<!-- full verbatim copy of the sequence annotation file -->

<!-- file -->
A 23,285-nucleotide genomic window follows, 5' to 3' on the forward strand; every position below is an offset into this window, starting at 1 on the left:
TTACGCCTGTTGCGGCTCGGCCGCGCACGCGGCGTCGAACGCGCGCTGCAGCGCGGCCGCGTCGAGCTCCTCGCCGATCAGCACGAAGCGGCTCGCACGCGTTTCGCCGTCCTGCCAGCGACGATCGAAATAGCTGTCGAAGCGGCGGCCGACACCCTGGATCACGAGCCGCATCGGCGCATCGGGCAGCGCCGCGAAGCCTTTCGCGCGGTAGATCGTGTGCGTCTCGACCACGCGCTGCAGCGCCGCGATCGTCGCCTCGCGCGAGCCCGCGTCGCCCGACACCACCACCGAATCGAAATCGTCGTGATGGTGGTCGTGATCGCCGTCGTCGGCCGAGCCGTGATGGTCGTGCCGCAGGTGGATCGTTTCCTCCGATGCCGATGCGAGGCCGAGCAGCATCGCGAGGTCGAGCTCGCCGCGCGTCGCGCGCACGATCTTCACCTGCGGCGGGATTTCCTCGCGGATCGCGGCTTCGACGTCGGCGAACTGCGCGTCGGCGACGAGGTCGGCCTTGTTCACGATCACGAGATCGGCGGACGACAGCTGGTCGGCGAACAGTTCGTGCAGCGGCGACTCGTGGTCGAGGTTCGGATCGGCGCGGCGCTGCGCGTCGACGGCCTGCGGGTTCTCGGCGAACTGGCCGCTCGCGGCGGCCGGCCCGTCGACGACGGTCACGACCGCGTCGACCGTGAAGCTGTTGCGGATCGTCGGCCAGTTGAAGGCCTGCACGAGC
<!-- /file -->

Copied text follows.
A 23,285-nucleotide genomic window follows, 5' to 3' on the forward strand; every position below is an offset into this window, starting at 1 on the left:
TTACGCCTGTTGCGGCTCGGCCGCGCACGCGGCGTCGAACGCGCGCTGCAGCGCGGCCGCGTCGAGCTCCTCGCCGATCAGCACGAAGCGGCTCGCACGCGTTTCGCCGTCCTGCCAGCGACGATCGAAATAGCTGTCGAAGCGGCGGCCGACACCCTGGATCACGAGCCGCATCGGCGCATCGGGCAGCGCCGCGAAGCCTTTCGCGCGGTAGATCGTGTGCGTCTCGACCACGCGCTGCAGCGCCGCGATCGTCGCCTCGCGCGAGCCCGCGTCGCCCGACACCACCACCGAATCGAAATCGTCGTGATGGTGGTCGTGATCGCCGTCGTCGGCCGAGCCGTGATGGTCGTGCCGCAGGTGGATCGTTTCCTCCGATGCCGATGCGAGGCCGAGCAGCATCGCGAGGTCGAGCTCGCCGCGCGTCGCGCGCACGATCTTCACCTGCGGCGGGATTTCCTCGCGGATCGCGGCTTCGACGTCGGCGAACTGCGCGTCGGCGACGAGGTCGGCCTTGTTCACGATCACGAGATCGGCGGACGACAGCTGGTCGGCGAACAGTTCGTGCAGCGGCGACTCGTGGTCGAGGTTCGGATCGGCGCGGCGCTGCGCGTCGACGGCCTGCGGGTTCTCGGCGAACTGGCCGCTCGCGGCGGCCGGCCCGTCGACGACGGTCACGACCGCGTCGACCGTGAAGCTGTTGCGGATCGTCGGCCAGTTGAAGGCCTGCACGAGC